Executive Breakfast

Posted by amc on 08/16/2017 11:44 am  /   Program and Meetings


Executive Breakfast

By Jim Benvie, PMI® Houston Chapter VP of Programs

Our Platinum sponsor LitheSpeedwill be sponsoring an Executive Breakfast with PMI® Houston in the fall. (The provisional date is October 26th).

If you are a Program Manager, PMO Manager, or executive who would like to understand how Agile and Lean methods could benefit your company, you should plan to attend. Alternatively, if you feel your manager would benefit from attending please recommend this event to him or her. This event is in line with LitheSpeed’s mission to make people’s work more productive,valued, and fulfilling.

The Key Takeaway: Some people think Agile and Lean methods are fads.  LitheSpeedbelieves they’re the key to a cultural shift and a transformative way of getting things done.

For more information on LitheSpeed, please visit http://www.lithespeed.com. For more information regarding the event, please contact Jim Benvie at [email protected].

MiniBio - VP of Membership

Posted by amc on 08/30/2017 9:38 am  /   Spotlights

Meet Our Leadership! 

Esther Lu, PMP

Vice President of Membership 

How long have you been working in Project Management and what's your current professional position?

Over the last ten years of my career, I have been in many lead technical role positions with facets of project management.  It's only within the last year that I have held the formal title as a project manager focused on software implementations.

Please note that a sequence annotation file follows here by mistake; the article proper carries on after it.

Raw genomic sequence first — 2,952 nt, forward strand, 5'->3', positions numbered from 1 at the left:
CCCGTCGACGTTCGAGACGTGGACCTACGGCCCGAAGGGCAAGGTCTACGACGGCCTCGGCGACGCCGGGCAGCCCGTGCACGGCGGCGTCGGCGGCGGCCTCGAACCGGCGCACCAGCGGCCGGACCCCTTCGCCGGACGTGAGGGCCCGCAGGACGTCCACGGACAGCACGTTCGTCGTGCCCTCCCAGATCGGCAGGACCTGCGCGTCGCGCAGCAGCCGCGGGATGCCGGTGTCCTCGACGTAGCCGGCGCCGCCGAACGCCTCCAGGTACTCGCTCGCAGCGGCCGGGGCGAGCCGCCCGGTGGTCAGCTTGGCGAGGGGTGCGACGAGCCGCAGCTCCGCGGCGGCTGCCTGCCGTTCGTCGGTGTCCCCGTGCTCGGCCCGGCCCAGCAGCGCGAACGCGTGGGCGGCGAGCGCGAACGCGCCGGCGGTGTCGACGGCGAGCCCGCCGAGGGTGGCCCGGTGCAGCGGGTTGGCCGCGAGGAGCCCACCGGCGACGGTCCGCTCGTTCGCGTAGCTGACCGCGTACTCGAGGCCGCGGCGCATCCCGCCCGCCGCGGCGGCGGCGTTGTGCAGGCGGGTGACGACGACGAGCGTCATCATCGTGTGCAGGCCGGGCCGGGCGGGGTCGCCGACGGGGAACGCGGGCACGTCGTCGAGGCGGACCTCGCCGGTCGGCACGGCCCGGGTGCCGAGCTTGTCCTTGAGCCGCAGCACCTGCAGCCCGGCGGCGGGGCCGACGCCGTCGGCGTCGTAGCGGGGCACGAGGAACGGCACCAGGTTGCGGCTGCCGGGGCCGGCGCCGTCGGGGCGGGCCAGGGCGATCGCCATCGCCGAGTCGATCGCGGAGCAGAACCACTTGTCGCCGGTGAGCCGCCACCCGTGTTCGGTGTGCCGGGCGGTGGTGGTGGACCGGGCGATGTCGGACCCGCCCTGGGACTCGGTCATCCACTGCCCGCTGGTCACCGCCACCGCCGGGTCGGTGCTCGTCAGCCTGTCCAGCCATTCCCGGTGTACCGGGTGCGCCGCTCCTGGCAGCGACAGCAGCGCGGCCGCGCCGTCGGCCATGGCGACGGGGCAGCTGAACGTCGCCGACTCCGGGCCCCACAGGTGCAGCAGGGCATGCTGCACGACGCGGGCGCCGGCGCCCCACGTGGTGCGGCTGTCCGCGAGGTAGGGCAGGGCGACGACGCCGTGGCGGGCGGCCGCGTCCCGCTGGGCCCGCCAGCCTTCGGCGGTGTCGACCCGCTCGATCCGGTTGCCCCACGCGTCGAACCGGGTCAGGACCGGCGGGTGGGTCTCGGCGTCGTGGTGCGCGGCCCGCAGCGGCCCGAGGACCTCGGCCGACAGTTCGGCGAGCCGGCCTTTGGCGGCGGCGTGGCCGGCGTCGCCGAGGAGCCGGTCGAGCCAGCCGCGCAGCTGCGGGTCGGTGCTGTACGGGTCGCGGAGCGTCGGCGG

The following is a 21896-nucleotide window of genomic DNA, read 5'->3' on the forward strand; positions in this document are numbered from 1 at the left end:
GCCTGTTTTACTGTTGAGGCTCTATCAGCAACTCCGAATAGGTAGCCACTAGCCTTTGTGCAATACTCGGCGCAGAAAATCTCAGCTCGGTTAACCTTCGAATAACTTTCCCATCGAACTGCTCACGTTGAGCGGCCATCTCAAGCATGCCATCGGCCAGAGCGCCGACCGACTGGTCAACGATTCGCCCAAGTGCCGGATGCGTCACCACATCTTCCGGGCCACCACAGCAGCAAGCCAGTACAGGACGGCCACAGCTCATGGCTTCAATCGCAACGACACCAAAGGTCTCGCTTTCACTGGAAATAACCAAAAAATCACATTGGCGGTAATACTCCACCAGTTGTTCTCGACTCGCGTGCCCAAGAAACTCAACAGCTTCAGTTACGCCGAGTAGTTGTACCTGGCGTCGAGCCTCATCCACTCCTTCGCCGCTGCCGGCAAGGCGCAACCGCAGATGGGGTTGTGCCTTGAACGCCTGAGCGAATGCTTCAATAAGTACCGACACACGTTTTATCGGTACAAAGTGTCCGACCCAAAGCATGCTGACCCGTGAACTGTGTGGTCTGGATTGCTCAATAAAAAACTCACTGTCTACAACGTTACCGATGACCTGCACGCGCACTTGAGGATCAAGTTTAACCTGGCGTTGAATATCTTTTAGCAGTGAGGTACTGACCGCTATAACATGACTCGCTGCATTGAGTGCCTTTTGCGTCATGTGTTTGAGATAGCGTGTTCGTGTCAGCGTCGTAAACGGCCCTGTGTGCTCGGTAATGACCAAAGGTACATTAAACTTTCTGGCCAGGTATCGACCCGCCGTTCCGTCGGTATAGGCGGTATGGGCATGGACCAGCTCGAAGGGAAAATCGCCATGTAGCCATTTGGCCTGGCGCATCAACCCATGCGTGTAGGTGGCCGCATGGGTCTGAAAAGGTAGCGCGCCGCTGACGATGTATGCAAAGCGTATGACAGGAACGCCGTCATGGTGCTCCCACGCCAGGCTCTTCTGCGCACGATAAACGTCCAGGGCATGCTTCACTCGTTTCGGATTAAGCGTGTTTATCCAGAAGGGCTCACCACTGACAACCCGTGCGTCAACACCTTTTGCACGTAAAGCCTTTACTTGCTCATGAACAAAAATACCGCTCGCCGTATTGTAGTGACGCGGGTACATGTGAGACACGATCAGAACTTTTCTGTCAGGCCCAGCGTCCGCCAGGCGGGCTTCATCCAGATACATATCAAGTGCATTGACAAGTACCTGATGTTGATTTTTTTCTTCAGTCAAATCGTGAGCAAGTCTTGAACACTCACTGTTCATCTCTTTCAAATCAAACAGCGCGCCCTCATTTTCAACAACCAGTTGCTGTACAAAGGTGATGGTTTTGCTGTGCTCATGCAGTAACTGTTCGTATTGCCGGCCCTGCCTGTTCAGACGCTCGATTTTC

How long have you been involved with the Houston PMI Chapter and in what capacities?

I started volunteering for the Chapter two years ago in the summer of 2015 by managing volunteer data records to ensure we could communicate and recognize our volunteers.  This was my stepping stone volunteer role that opened my eyes to the world of PMI and its practitioner network. 

Describe the most interesting/challenging/exciting project you've ever been involved with.

I struggle to name a single project from my experience as being the most interesting, challenging, or exciting.  For many PM practitioners, we can all attest each project has its own unique project DNA sequence. From that perspective it is hard for me to quantify which of my projects has been the most exciting, interesting, or challenging.  

Which part(s) of the Chapters Strategic Plan really resonate with you and why?

Stakeholder management resonates the most with me. PMI is a volunteer-driven organization, meaning we have limited resources and time to achieve our targeted services for our membership community.  Without proper understanding of our stakeholders (members and volunteers alike) how do we know where to focus our limited resources and time to maximize our service deliverables? 

Truly understanding our stakeholders allows the Houston PMI Board of Directors to understand the services that are valued by our membership community.  The services we offer should be based on specific indicators and survey poll results to derive the value proposition within our membership community.  

If you could change something about the Project Management field, what would it be and why?